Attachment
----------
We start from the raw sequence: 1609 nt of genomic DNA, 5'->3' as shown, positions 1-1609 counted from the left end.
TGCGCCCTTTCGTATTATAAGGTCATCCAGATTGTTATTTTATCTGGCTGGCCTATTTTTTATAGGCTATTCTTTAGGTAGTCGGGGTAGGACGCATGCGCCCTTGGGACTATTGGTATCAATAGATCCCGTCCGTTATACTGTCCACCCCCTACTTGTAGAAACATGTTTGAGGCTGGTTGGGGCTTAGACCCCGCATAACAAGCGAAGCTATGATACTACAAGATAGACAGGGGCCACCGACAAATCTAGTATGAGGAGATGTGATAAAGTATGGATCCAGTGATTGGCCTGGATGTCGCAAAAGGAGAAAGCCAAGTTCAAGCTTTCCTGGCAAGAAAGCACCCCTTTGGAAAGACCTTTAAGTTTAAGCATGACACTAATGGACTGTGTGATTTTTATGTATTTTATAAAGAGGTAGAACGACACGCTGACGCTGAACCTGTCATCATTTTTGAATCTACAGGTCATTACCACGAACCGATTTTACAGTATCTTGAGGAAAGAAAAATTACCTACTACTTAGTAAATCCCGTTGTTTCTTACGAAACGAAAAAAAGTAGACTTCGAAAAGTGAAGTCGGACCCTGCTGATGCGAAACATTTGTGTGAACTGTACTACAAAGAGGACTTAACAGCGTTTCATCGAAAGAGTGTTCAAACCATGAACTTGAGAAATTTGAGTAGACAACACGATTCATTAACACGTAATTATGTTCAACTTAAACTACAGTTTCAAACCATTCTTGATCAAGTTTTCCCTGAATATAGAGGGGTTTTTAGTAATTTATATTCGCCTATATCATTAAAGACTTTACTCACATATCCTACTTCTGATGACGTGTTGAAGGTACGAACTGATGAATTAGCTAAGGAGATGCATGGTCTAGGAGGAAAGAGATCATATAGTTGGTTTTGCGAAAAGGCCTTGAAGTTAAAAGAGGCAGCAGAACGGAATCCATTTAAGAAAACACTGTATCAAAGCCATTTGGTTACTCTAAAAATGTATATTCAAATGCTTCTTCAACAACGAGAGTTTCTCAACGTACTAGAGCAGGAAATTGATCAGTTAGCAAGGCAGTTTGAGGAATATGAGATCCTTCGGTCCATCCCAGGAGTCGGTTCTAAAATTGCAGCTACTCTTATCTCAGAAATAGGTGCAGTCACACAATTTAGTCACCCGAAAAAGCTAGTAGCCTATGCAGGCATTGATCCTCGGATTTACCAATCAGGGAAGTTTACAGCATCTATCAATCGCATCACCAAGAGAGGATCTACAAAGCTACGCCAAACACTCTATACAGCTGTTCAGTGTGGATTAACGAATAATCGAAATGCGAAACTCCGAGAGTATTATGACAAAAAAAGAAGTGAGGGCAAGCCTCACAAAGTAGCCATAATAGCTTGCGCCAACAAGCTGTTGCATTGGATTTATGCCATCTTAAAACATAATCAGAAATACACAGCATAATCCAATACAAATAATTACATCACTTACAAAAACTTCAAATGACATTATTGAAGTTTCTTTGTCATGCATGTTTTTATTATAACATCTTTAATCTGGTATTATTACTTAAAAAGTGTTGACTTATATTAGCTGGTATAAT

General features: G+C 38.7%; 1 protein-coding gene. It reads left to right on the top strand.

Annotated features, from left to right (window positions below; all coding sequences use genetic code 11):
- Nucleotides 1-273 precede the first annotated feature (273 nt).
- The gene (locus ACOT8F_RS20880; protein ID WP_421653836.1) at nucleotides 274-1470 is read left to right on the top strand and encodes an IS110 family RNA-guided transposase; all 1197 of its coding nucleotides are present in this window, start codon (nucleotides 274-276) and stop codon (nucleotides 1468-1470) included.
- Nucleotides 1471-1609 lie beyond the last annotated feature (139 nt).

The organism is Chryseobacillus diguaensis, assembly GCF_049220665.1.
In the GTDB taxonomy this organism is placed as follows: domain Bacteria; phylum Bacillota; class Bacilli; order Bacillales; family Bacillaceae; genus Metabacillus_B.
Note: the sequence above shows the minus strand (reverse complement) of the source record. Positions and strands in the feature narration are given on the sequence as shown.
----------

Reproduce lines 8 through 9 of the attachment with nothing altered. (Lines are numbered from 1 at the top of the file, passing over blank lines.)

The organism is Chryseobacillus diguaensis, assembly GCF_049220665.1.
In the GTDB taxonomy this organism is placed as follows: domain Bacteria; phylum Bacillota; class Bacilli; order Bacillales; family Bacillaceae; genus Metabacillus_B.